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US to impose sanctions on over 500 targets in Russia action on Friday

By Daphne Psaledakis, Andrea Shalal and David Lawder

WASHINGTON (Reuters) -The United States will impose sanctions on over 500 targets on Friday in action marking the second anniversary of Russia’s invasion of Ukraine, Deputy U.S. Treasury Secretary Wally Adeyemo told Reuters in an interview on Thursday.

The action, taken in partnership with other countries, will target Russia’s military industrial complex and companies in third countries that facilitate Russia’s access to goods it wants, Adeyemo said, as Washington seeks to hold Russia to account over the war and the death of opposition leader Alexei Navalny.

“Tomorrow we’ll release hundreds of sanctions just here in the United States, but it’s important to step back and remember that it’s not just America taking these actions,” Adeyemo said.

The package will be the latest of thousands of sanctions targeting Moscow announced by the United States and its allies following Russia’s 2022 invasion of Ukraine, which has killed tens of thousands and destroyed cities.

The new penalties come as the U.S. and its allies look to maintain pressure on Russia, despite doubts over whether the U.S. Congress will approve additional security assistance for Kyiv.

President Joe Biden’s administration has exhausted money previously approved for Ukraine, and a request for additional funds is languishing in the Republican-controlled House of Representatives.

“Sanctions and export controls are geared towards slowing Russia down, making it harder for them to fight their war of choice in Ukraine,” Adeyemo said.

“But ultimately, in order to speed Ukraine up, to give them the ability to defend themselves, Congress needs to act to give Ukraine the resources that they need and the weapons they need.”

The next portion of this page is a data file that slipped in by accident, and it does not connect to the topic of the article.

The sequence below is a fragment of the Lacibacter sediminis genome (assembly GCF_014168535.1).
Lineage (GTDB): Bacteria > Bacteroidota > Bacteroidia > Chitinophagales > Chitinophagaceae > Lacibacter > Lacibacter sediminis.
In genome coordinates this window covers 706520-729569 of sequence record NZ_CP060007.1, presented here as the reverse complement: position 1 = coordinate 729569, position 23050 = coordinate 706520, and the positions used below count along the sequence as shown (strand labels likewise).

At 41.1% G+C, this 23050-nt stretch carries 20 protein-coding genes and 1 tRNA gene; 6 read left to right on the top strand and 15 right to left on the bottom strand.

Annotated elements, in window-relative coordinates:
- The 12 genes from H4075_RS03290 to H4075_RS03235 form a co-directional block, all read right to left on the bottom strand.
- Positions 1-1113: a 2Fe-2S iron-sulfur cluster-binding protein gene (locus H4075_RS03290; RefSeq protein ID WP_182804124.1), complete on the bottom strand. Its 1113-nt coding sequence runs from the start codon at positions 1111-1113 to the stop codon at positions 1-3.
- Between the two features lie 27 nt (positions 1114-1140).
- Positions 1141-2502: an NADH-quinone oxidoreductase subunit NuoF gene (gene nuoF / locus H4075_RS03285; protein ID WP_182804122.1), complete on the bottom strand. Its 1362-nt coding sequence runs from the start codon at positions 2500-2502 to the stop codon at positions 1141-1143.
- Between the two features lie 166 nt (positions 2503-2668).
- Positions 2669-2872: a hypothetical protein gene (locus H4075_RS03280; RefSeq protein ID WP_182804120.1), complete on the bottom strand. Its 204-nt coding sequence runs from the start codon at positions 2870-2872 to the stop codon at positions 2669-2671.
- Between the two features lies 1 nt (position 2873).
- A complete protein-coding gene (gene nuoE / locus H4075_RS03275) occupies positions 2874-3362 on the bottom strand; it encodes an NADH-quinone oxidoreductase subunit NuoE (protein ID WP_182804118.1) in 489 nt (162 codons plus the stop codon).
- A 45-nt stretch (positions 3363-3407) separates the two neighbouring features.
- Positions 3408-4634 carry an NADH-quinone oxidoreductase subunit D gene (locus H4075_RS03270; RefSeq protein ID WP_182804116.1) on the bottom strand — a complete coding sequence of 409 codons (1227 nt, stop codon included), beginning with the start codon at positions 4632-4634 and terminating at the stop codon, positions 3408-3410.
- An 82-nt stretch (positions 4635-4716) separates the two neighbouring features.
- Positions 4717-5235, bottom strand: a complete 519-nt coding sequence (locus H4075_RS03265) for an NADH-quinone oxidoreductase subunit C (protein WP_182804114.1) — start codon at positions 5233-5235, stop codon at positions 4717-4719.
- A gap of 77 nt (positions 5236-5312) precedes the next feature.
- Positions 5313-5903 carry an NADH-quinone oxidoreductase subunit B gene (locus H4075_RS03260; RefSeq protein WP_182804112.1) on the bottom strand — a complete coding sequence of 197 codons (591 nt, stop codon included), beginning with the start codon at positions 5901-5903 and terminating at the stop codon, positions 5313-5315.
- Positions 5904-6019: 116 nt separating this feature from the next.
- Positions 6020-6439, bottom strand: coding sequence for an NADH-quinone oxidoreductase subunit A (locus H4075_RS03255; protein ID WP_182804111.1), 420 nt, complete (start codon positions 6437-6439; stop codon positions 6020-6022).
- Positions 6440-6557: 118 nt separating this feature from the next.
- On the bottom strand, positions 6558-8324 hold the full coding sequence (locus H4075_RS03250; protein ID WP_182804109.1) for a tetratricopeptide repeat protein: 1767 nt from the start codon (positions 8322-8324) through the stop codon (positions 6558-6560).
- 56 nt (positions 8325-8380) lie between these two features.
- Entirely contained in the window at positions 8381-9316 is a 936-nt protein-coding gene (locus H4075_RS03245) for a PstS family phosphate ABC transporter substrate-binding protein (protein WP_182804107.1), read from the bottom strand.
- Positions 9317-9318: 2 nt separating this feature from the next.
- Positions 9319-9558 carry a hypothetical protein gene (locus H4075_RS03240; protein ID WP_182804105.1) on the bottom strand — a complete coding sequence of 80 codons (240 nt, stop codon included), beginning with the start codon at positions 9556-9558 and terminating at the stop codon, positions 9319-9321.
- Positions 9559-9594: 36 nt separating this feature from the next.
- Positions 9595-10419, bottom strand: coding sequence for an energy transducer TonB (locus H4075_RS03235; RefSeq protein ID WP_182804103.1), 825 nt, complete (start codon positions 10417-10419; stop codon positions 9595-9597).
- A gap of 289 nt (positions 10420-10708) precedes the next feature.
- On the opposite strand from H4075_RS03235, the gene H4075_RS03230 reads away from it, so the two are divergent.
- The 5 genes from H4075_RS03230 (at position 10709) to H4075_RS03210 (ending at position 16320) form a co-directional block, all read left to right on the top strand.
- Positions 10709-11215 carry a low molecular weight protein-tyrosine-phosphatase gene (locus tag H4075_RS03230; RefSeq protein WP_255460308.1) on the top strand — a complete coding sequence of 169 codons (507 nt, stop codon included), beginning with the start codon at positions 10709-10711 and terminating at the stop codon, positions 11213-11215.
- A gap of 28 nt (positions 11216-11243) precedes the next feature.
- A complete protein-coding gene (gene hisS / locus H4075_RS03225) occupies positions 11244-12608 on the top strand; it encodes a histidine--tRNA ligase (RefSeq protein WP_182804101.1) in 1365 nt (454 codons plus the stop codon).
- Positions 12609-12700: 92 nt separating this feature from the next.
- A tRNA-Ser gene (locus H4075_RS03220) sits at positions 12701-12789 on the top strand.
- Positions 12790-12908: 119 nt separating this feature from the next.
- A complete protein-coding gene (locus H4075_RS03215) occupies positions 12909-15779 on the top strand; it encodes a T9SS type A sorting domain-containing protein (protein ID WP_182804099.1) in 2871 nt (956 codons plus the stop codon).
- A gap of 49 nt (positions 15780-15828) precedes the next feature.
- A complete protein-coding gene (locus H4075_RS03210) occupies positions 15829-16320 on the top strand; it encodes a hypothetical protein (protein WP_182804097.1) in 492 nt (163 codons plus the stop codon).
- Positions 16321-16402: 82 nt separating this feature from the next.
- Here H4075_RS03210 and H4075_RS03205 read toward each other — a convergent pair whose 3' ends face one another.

Experts have warned that the sanctions are not enough to stop Moscow’s attacks.

“What Congress does to pass additional military assistance to Ukraine is going to matter far, far more than anything else they could do on the sanctions front,” Peter Harrell, a former National Security Council official, said.

The Treasury Department in December said Russia’s economy had been hit by the sanctions, contracting by 2.1% in 2022.

Russia’s economy is over 5% smaller than had been predicted prior, Rachel Lyngaas, the Chief Sanctions Economist, said on Treasury’s website.

Still, Russia’s economy has performed above expectations, with the International Monetary Fund in January forecasting 2.6% GDP growth for 2024 – a 1.5 percentage point upgrade from an October estimate – after solid 3.0% growth in 2023.

But IMF spokesperson Julie Kozack said on Thursday it was “clear that Russia is now in a war economy,” with military expenditures boosting weapons production, government social transfers propping up consumption and inflation that is rising, despite declines elsewhere.

(Reporting by Daphne Psaledakis, Andrea Shalal and David Lawder; Additional reporting by Patricia Zengerle; Editing by Don Durfee and Stephen Coates)

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SWI swissinfo.ch - a branch of Swiss Broadcasting Corporation SRG SSR